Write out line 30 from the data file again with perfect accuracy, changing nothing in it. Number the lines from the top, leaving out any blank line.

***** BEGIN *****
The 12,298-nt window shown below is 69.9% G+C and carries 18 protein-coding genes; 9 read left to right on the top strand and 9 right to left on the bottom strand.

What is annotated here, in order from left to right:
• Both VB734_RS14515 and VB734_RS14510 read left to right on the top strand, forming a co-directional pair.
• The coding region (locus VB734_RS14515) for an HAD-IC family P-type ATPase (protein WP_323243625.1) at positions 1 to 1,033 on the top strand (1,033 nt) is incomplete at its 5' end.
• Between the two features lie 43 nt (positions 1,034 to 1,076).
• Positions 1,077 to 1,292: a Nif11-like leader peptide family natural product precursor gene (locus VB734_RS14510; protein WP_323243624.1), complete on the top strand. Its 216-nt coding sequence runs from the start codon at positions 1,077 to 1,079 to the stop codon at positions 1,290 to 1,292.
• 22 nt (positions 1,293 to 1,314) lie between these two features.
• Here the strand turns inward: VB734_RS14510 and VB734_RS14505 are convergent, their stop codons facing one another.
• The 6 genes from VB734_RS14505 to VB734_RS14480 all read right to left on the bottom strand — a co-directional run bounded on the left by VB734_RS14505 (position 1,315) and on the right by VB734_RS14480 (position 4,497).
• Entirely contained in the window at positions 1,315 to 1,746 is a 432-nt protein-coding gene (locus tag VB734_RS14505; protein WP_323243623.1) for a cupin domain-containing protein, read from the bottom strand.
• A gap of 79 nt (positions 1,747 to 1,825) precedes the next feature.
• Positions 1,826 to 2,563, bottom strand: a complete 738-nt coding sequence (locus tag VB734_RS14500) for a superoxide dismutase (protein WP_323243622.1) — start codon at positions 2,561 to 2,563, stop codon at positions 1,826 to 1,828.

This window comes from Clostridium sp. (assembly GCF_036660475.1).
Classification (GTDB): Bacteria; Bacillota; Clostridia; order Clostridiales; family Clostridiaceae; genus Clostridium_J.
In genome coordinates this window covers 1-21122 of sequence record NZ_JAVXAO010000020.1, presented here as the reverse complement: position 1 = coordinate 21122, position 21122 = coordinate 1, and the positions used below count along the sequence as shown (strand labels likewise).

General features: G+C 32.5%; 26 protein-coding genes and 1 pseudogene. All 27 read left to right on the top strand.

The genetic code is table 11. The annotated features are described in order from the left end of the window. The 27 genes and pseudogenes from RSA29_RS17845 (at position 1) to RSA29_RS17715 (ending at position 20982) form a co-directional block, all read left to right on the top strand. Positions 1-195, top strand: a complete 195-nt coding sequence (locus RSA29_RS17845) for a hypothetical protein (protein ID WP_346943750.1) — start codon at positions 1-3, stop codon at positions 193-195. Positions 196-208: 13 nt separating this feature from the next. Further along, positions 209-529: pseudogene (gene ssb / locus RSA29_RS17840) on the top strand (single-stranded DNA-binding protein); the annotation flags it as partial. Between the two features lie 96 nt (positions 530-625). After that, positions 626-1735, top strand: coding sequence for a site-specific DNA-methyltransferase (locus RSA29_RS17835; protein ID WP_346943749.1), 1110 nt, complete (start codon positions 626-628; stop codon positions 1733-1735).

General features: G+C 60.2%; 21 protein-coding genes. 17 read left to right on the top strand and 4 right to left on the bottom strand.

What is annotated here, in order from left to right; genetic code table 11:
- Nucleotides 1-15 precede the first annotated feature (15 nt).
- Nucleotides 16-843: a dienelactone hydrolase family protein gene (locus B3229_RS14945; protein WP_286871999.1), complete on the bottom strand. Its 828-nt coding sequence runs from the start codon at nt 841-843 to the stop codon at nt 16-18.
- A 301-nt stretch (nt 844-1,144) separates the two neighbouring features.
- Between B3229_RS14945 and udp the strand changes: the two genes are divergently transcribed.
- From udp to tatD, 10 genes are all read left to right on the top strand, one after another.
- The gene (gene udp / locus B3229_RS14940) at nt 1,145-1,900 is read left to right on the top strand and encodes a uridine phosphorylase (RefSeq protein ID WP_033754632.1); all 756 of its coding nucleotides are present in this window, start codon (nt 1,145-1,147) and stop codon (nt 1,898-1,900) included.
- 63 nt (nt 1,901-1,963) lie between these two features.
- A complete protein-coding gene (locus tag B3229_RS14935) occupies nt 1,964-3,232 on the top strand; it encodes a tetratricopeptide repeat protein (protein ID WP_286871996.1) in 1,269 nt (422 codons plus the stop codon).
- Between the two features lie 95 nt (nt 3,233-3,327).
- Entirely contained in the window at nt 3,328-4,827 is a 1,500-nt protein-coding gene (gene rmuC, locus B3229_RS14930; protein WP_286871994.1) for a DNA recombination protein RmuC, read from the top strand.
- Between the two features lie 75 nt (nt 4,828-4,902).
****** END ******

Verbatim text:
- Between the two features lie 75 nt (nt 4,828-4,902).